As with any process, there will be opportunities to make improvements. By monitoring and reviewing your program you will find what is working well and what is not.
4 Ways to Check Your Program
A cursory glance or quick thought about the risk management program is not going to be useful. Instead consider surveillance, monitor, review, and audit as four different levels of rigor for checking your program.
Surveillance is taking time to observe the operation of your risk management framework. It is operational, is it identifying appropriate risks, and are risks mitigated appropriately?
Monitor is the gathering of data and comparing results or metrics to targets. Your project may have key performance indicators concerning budget, time, quality, scope, timeliness, and costs.
Review is a periodic evaluation of the risk management program, organization, and competitive and customer landscape. The review may focus on elements used during the planning of the framework for the organization, such as environment, situation, or context. This is a check to determine if the implemented framework is suitable given changes since its design.
Audit is the detailed objective evaluation of the implemented framework. It addresses the ability of the implemented framework to meet the appropriate standards, such as ISO 31000.
Surveillance and monitoring are ongoing and routine checks of the program. The framework implementation should include scheduled reviews and audits as they take resources to make happen.
Why Do the Check Step?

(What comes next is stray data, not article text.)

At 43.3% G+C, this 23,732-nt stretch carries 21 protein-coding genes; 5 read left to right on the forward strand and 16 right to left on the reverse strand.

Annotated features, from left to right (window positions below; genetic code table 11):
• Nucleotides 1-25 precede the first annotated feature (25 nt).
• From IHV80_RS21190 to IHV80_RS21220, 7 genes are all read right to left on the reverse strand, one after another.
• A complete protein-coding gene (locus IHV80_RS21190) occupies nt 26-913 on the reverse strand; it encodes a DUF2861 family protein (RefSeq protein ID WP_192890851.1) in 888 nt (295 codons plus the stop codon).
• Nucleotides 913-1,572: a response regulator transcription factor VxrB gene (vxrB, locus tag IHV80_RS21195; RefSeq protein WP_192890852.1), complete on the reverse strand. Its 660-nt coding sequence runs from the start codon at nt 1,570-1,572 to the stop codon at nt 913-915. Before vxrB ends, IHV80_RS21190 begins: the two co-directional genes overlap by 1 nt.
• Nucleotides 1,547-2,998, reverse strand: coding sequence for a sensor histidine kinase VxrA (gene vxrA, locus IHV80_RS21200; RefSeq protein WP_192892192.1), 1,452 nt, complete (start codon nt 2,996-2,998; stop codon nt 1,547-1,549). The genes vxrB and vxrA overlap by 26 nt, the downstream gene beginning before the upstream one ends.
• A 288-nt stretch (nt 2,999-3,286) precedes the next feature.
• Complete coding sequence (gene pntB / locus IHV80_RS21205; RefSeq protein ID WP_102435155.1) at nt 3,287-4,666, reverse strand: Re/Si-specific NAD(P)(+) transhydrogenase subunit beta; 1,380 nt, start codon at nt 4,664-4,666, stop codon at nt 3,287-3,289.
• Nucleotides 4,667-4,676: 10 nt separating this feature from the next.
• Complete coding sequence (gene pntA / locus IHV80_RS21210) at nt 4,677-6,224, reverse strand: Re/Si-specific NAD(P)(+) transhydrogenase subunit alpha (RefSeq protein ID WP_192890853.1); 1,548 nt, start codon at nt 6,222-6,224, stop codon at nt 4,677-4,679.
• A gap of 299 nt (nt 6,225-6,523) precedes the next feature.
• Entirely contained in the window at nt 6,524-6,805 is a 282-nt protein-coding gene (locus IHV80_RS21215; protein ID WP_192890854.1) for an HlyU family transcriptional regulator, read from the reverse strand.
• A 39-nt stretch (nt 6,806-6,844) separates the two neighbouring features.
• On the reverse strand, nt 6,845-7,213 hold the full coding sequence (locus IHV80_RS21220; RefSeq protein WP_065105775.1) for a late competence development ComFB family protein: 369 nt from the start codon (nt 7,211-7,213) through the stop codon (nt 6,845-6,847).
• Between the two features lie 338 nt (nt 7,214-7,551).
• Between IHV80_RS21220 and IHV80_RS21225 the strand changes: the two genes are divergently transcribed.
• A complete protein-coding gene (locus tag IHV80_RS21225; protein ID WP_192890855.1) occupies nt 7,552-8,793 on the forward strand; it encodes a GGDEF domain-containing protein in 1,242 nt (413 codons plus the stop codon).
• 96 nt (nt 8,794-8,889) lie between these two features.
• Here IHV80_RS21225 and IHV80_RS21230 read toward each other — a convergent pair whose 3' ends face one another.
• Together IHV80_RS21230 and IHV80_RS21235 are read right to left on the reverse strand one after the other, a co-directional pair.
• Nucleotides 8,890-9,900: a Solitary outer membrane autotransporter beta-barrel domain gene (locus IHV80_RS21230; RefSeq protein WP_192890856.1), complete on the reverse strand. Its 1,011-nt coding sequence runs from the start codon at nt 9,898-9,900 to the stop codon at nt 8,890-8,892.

Things change. From individuals within your organization, to duties and responsibility, to product technology and customer expectations, things change.
The ability to implement a risk management program that has the ability to identify, communicate, and mitigate salient risks requires ongoing adjustments and improvements to the program. The range and scope of potential risks will change, and a risk management program that worked well two years ago may miss critical risks today.
As an organization matures and as customers shift expectations, the organization’s risk appetite and risk tolerance will change as well. These changes may alter key elements of your program.
Risk controls, metrics, and reporting that works with a smaller team will become inadequate for a larger organization. Plan to evolve your program as your organization evolves.
Whether an interview review or extensive audit by an external agency you will learn how to improve your risk management framework implementation. Individuals within an organization tend to focus on what is measured, monitoring, reviews, and audits are the measure of program.
The output of the check step actions is a list of action items to enhance, improve, or adjust the organization’s risk management program. It is an ongoing process and built into the risk management framework.